These past couple of weeks have been overwhelming. After racing Rev3 Quassy in the first week of June, I flew back to Arizona and began packing for the big trip back to Boulder, Colorado, where I spend my summers. After a full ten-hours of flying (I took the cheap multi-stop route), the lack of sleep, the excess of adrenaline from the race, and driving over 900 miles to Boulder, I feel like I’ve fallen over the edge. Training time has virtually been nil the last ten days. But, despite all the chaos, I’ve actually enjoyed the time off. I basically have four major “rest blocks” this year and this was number three! My next one isn’t for a while, unfortunately! And my next race, if all goes right in the interim, is the Texas 70.3 in Lubbock…next weekend.

A few words about the Rev3 race in Quassy:

I signed up for this race last year but never got a chance to compete because of nagging niggles in my lower legs. In hindsight, knowing the race like I do now, I can honestly say I wasn’t ready for it then. I was barely ready this year!

With the reigning Ironman World Champ (Mirinda Carfrae), the reigning X-Terra World Champ (Julie Dibens), and a whole host of other competitors, Quassy was turning out to be a mini-World Championship. And that it was! The field went 30+ deep on the women’s side and the talent was deep. I really had no idea how I was going to do, but then that’s why we race! It’s a strange job you keep when you really don’t know how you’ll perform!

Anyhow, in Connecticut, I was adopted by my host family, the Barton’s, and was treated as a long-lost family member. Andy Barton, who competed last year, was ready for the battle. When I asked him about the course he looked at me seriously, “Even the swim is uphill!”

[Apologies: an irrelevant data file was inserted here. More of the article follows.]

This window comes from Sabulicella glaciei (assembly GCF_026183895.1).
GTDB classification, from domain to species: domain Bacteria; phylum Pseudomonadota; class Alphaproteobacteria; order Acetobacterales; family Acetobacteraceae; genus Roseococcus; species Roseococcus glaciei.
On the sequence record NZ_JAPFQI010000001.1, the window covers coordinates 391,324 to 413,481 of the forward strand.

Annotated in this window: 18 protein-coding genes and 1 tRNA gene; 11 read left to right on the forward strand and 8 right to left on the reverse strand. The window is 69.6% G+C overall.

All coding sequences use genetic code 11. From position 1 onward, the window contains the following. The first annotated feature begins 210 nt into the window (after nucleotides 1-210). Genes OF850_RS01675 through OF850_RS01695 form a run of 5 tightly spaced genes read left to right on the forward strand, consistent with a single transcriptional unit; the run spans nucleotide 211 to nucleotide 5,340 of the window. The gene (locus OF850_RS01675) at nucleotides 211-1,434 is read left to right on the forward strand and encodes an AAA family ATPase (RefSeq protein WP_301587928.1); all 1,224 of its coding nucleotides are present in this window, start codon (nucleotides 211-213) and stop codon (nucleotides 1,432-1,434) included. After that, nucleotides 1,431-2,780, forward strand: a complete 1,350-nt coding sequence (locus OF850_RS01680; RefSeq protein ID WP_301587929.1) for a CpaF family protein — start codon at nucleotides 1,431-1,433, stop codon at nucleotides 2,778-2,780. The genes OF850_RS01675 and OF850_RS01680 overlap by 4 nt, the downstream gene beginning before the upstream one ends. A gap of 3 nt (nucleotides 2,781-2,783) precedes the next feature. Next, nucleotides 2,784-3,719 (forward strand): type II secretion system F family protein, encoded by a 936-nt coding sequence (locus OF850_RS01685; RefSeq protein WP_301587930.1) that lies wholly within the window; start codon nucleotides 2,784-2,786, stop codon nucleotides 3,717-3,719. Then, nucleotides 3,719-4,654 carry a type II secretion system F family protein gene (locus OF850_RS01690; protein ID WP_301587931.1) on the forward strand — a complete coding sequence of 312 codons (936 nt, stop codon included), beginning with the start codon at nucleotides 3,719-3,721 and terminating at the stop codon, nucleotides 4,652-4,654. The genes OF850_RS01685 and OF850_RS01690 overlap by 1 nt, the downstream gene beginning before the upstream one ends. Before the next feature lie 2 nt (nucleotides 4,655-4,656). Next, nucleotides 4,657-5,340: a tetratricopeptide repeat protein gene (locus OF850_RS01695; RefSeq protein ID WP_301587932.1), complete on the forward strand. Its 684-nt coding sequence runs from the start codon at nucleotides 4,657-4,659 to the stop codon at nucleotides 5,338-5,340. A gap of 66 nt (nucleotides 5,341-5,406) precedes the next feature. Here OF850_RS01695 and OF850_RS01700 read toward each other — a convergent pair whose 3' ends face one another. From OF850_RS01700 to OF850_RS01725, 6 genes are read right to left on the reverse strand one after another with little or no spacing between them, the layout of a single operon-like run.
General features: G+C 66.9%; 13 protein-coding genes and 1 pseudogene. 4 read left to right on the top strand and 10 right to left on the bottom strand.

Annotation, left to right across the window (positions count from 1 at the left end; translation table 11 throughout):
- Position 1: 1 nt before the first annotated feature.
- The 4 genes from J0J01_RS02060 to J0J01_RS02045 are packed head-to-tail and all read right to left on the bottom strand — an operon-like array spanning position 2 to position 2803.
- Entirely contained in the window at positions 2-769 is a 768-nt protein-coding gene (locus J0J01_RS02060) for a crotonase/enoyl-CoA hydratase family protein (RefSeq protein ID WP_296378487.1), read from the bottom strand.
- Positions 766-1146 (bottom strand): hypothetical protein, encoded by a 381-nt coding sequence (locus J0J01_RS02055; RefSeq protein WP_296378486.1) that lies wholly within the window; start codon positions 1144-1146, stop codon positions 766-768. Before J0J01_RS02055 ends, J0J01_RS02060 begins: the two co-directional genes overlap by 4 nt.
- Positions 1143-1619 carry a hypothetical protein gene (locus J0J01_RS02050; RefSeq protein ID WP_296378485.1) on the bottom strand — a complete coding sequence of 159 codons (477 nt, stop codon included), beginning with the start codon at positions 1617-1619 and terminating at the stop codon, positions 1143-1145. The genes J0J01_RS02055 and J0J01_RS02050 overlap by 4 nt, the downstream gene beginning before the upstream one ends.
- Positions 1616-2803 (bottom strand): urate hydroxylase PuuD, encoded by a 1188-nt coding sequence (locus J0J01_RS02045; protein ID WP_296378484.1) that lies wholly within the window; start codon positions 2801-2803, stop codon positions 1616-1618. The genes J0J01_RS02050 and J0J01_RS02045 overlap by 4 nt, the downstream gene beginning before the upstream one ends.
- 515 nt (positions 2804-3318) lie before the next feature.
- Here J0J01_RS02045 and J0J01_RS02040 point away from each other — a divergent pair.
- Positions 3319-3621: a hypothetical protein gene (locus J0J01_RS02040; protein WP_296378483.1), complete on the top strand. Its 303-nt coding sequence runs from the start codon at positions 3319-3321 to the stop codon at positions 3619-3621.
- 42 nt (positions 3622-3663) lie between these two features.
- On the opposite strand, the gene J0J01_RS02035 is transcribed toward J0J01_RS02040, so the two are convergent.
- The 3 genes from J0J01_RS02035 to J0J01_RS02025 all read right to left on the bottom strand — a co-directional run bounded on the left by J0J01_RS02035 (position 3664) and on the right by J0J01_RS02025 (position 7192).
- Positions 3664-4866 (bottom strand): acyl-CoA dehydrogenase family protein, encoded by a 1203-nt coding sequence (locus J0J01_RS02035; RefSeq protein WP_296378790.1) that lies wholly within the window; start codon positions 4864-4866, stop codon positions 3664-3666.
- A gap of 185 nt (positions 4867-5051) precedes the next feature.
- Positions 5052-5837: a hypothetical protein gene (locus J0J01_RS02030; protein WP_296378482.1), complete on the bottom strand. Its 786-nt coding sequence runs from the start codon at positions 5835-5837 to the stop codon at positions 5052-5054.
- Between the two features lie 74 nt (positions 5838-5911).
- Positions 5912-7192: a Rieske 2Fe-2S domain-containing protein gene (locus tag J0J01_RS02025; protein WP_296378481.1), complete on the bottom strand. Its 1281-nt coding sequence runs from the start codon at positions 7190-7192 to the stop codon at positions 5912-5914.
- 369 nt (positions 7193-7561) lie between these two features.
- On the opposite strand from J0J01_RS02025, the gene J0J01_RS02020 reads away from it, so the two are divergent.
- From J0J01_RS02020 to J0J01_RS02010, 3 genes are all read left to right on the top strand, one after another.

The water temperature was a balmy 68 degrees, which called for a non-wetsuit ruling for the pro field. The air temperature was a similar 68 degrees so I began freezing from the first swim stroke, putting myself in survivor-mode for the remainder of the swim, trying not to hyperventilate. I tried not too anyway.

Crawling out of the water, my body had no feeling. A few girls ahead of me had already dropped out. I seriously entertained the idea of joining them. The first half of the bike had me literally convulsing and shivering. My legs would hardly move and the initial descents didn’t help at all, when speeds were in excess of 30mph. Never mind the windchill.

I kept telling myself, “everyone has to be feeling this way, so keep moving.” After an hour or so, I was finally able to use my hands to grab some water. It was a rough ride, to say the least. My fingers hurt even thinking back to it.

I came into T2 alongside the reigning Ironman World Champ, Mirinda Carfrae, who I’d caught at mile 48. I didn’t have much fight on the bike (coach later wrote about the conditions: “The body chooses self-preservation over performance…”), so I kept it steady and decided to try and ingest the calories I had missed out on during the ride.

Surprisingly, by the time the run came around I had good legs. I had four girls right behind me for the bulk of the run, but was able to put the afterburners on late and held on to a podium spot, behind Julie and Mirinda.

I’ll definitely be back for this one. Rev3 does it right and I strongly suggest checking their races out, whether as a sponsor or a competitor. Charlie Patten is a one-of-a-kind race director and I want to thank my friend Sonja for all that she does at the Rev3 races. The entire crew puts on a world-class event, period.

 

We had great post-race food and the festivities reminded me of what the sport is supposed to be like! I can’t wait to head out to my next Rev3 race in Portland, Oregon. I had been signed up for the Boulder Peak Triathlon, just two miles from where I reside, and falling on the same day (July 11th), but now it’s all about Rev3 for me!

 

 

 

 

 

 

 

 

 

 

 

 

 

To read more about Angela, check out http://angelanaeth.blogspot.com

Or follow her on twitter @tri3angela